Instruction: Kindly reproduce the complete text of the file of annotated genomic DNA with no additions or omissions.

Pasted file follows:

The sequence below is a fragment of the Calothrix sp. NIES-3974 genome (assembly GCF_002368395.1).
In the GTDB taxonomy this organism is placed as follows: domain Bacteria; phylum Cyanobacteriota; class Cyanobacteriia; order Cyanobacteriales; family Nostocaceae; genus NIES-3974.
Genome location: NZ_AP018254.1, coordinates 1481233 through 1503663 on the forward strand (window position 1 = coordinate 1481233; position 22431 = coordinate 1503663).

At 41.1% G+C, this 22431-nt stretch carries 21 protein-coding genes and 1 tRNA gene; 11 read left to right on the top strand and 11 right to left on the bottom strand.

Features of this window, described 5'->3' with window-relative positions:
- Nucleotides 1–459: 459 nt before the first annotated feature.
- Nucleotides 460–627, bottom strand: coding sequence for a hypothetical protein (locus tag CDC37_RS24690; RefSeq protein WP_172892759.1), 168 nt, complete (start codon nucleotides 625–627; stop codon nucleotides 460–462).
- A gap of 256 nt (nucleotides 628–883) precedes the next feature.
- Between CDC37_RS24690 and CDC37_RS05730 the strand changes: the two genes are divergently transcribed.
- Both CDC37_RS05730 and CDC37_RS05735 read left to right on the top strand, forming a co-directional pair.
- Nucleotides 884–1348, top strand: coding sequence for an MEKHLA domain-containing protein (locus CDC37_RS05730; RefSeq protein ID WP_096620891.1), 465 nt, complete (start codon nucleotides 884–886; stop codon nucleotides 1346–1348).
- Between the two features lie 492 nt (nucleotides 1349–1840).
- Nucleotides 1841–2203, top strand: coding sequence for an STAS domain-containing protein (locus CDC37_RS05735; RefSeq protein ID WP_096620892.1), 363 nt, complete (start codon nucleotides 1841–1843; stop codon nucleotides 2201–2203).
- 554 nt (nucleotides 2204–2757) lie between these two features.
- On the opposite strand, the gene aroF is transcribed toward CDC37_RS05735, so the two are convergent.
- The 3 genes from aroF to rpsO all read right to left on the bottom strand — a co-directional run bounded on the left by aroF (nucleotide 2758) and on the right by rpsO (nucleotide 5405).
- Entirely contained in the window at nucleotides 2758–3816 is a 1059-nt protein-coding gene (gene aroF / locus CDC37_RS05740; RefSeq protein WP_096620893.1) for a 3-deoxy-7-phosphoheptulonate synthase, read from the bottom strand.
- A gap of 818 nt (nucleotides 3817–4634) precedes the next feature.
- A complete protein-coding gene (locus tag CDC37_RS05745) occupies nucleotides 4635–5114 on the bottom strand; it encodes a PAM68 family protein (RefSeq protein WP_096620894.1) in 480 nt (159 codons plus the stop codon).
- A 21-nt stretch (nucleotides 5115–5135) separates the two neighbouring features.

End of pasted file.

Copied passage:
The sequence below is a fragment of the Calothrix sp. NIES-3974 genome (assembly GCF_002368395.1).
In the GTDB taxonomy this organism is placed as follows: domain Bacteria; phylum Cyanobacteriota; class Cyanobacteriia; order Cyanobacteriales; family Nostocaceae; genus NIES-3974.
Genome location: NZ_AP018254.1, coordinates 1481233 through 1503663 on the forward strand (window position 1 = coordinate 1481233; position 22431 = coordinate 1503663).

At 41.1% G+C, this 22431-nt stretch carries 21 protein-coding genes and 1 tRNA gene; 11 read left to right on the top strand and 11 right to left on the bottom strand.

Features of this window, described 5'->3' with window-relative positions:
- Nucleotides 1–459: 459 nt before the first annotated feature.
- Nucleotides 460–627, bottom strand: coding sequence for a hypothetical protein (locus tag CDC37_RS24690; RefSeq protein WP_172892759.1), 168 nt, complete (start codon nucleotides 625–627; stop codon nucleotides 460–462).
- A gap of 256 nt (nucleotides 628–883) precedes the next feature.
- Between CDC37_RS24690 and CDC37_RS05730 the strand changes: the two genes are divergently transcribed.
- Both CDC37_RS05730 and CDC37_RS05735 read left to right on the top strand, forming a co-directional pair.
- Nucleotides 884–1348, top strand: coding sequence for an MEKHLA domain-containing protein (locus CDC37_RS05730; RefSeq protein ID WP_096620891.1), 465 nt, complete (start codon nucleotides 884–886; stop codon nucleotides 1346–1348).
- Between the two features lie 492 nt (nucleotides 1349–1840).
- Nucleotides 1841–2203, top strand: coding sequence for an STAS domain-containing protein (locus CDC37_RS05735; RefSeq protein ID WP_096620892.1), 363 nt, complete (start codon nucleotides 1841–1843; stop codon nucleotides 2201–2203).
- 554 nt (nucleotides 2204–2757) lie between these two features.
- On the opposite strand, the gene aroF is transcribed toward CDC37_RS05735, so the two are convergent.
- The 3 genes from aroF to rpsO all read right to left on the bottom strand — a co-directional run bounded on the left by aroF (nucleotide 2758) and on the right by rpsO (nucleotide 5405).
- Entirely contained in the window at nucleotides 2758–3816 is a 1059-nt protein-coding gene (gene aroF / locus CDC37_RS05740; RefSeq protein WP_096620893.1) for a 3-deoxy-7-phosphoheptulonate synthase, read from the bottom strand.
- A gap of 818 nt (nucleotides 3817–4634) precedes the next feature.
- A complete protein-coding gene (locus tag CDC37_RS05745) occupies nucleotides 4635–5114 on the bottom strand; it encodes a PAM68 family protein (RefSeq protein WP_096620894.1) in 480 nt (159 codons plus the stop codon).
- A 21-nt stretch (nucleotides 5115–5135) separates the two neighbouring features.